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Grants towards future of eastern Madera County announced at Wheeler’s town hall meeting

District 5 Supervisor Tom Wheeler speaks to the audience during his town hall meeting on Aug. 30 at the Pines Resort in Bass Lake. Among the topics discussed were fire safety and some future road renovation projects.
District 5 Supervisor Tom Wheeler speaks to the audience during his town hall meeting on Aug. 30 at the Pines Resort in Bass Lake. Among the topics discussed were fire safety and some future road renovation projects. wramirez@sierrastar.com

With the memory of the Ferguson Fire fresh in the community’s mind on, fire safety was the focus of Madera County District 5 Supervisor Tom Wheeler’s latest town hall on Thursday.

About 40 people packed The Pines Resort’s Conference Center for a variety of updates and announcements from Wheeler and a number of different spokespersons from organizations and departments within the community.

Grant awarded

Brittany Dyer, Wheeler’s chief of staff, announced the county had recently received a $3.6 million California Climate Investment grant from Cal Fire to install fuel breaks throughout eastern Madera County.

Fuel breaks are designated areas that are cleared of all or most of their fuel in an effort to stop a wildfire from burning any further.

The project would go from 2019 until 2022 and would install fuel breaks where they are most needed. Fire behavior models, federal and state officials, and qualified agencies will help the county decide where the 40 miles of fuel breaks belong.

“The fuel breaks really provide fire safety mechanisms for both firefighters and communities in the wild urban interface,” Dyer said. “That means when fire comes through the landscape, we’re able to defend it better.”

Cal Fire spokesperson Jeff McCarroll was there to remind residents of the required defensible space around their homes.

Road work planned for 2018-19

The Madera County Transportation Commission had maps on display showcasing the county’s planned road projects for the coming year.

Two of the five projects would affect eastern Madera County. Renovations and repairs are planned for Road 222 and Road 426.

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A map of the $380,000 renovation planned for Road 426 that was discussed at District 5 Supervisor Tom Wheeler’s town hall on Thursday, Aug. 30. The renovation is just one of five planned for Madera County’s fiscal 2018-2019 fiscal year. WILLIAM RAMIREZ wramirez@sierrastar.com

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A map of the $615,000 renovation planned for Road 426 that was discussed at District 5 Supervisor Tom Wheeler’s town hall on Thursday, Aug. 30. The renovation is just one of five planned for Madera County’s fiscal 2018-2019 fiscal year. WILLIAM RAMIREZ wramirez@sierrastar.com

Wheeler stressed the importance of Senate Bill 1 for these projects. The bill, which was signed into law in April 2017, allotted “$54 billion over the next decade to fix roads, freeways and bridges in communities across California and puts more dollars toward transit and safety,” according to the state of California.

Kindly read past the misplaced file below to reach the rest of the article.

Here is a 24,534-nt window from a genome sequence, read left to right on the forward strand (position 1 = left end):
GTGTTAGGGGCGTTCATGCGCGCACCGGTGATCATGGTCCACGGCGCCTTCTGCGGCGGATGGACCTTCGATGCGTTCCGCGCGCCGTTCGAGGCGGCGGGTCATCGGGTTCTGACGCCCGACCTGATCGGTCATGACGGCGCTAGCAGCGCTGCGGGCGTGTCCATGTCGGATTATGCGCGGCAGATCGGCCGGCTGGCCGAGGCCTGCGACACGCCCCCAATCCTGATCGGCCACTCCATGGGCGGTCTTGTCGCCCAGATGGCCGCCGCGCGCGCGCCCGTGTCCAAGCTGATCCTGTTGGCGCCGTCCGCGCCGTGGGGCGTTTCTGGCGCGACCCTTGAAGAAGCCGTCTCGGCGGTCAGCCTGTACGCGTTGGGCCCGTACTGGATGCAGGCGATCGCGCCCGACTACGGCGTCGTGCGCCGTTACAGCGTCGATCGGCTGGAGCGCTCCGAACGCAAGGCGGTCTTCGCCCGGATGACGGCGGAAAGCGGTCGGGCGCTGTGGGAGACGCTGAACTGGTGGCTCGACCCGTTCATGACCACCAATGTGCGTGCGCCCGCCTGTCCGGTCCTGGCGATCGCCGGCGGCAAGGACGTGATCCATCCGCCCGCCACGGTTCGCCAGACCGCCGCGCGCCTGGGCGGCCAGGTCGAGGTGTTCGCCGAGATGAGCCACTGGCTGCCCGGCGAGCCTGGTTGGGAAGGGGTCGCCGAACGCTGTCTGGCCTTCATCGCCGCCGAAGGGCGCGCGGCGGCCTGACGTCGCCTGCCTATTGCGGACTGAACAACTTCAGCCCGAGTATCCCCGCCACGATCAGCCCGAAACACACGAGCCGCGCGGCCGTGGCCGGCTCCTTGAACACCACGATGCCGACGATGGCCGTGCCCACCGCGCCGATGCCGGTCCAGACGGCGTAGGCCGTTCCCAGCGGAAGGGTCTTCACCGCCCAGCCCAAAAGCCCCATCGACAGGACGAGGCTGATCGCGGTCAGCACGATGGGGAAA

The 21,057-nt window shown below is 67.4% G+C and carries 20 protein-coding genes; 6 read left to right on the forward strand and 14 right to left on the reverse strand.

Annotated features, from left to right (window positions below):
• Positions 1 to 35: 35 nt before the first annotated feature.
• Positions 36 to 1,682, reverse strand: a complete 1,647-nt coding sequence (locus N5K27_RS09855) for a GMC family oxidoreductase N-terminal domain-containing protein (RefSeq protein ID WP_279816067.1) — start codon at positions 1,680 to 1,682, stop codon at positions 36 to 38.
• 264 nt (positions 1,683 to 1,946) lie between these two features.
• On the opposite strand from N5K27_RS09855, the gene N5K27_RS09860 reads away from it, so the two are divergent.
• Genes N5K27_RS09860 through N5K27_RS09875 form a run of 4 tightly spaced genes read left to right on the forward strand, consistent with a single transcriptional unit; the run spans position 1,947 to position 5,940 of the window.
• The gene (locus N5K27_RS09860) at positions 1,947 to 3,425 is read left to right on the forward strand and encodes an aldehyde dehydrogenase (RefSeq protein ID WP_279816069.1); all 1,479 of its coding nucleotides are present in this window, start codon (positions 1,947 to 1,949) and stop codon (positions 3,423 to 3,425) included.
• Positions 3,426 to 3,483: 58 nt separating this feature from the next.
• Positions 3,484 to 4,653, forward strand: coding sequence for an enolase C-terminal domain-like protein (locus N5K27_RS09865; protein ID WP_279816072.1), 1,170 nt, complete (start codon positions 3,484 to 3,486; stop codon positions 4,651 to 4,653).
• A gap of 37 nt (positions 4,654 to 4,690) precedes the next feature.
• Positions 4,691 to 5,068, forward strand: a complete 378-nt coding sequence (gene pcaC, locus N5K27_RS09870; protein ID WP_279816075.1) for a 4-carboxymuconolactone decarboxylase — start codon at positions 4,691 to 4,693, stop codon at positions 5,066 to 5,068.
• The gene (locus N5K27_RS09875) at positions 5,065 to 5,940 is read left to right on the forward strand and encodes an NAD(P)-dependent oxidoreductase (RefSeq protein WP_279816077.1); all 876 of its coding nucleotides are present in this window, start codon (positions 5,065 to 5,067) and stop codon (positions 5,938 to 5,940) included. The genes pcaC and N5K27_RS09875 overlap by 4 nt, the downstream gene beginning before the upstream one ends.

“Our first check from (SB1), we got $1.3 million for just our roads. It’s a check that we haven’t had in Madera County for three or four or five years, because when all the propositions run out, there’s been no money for Madera County, for our roads,” Wheeler said.

Proposition 6 on the November ballot could repeal SB1. The proposition would make it so that any gas-, diesel- or vehicle-related fee or tax be voted on by the state electorate.

Both Wheeler and representatives for the Madera County Transportation Commission openly opposed the proposition.

Sheriff’s office to raise tobacco awareness

Madera County Sheriff Jay Varney used his time on the podium to announce his department’s success in obtaining three grants through Proposition 56. The proposition increased the tax on tobacco by $2 per pack.

The grants will all be used to make some local school campuses safer and raise awareness on the dangers of tobacco. School resource deputies will be sent out to Yosemite Unified School District, Chawanakee Unified School District and Golden Valley School District.

The deputies will be educating students on tobacco and its effects.

“It’s really kind of shocking, or surprising, I guess, how much kids are vaping and using things that are related to tobacco. And it’s then pulling them towards drug-related things,” Varney said.

Blue Ridge

Blue Ridge Services had a pair of spokespersons in attendance who informed the audience on the tree mortality the county was contracted to address in May.

Neal Bolton, president of Blue Ridge Services, took the audience through their step-by-step process that the company is following to get the approximately 11,000 dead trees removed. Some of that process includes mapping out where each individual dead tree is before cutting it down.

The priority for the company remains to protect the county’s infrastructure.

“We have a priority matrix that says ‘first we protect the structures.’ Any county and community facilities; sheriff’s facilities, county yards, we protect those first,’” Bolton said. “We’re working through a priority matrix, so if we don’t get to your tree first, it’s because it just didn’t rank as high in priority as some other areas.”

PG&E will also be working to mitigate the danger of power lines near dead trees.

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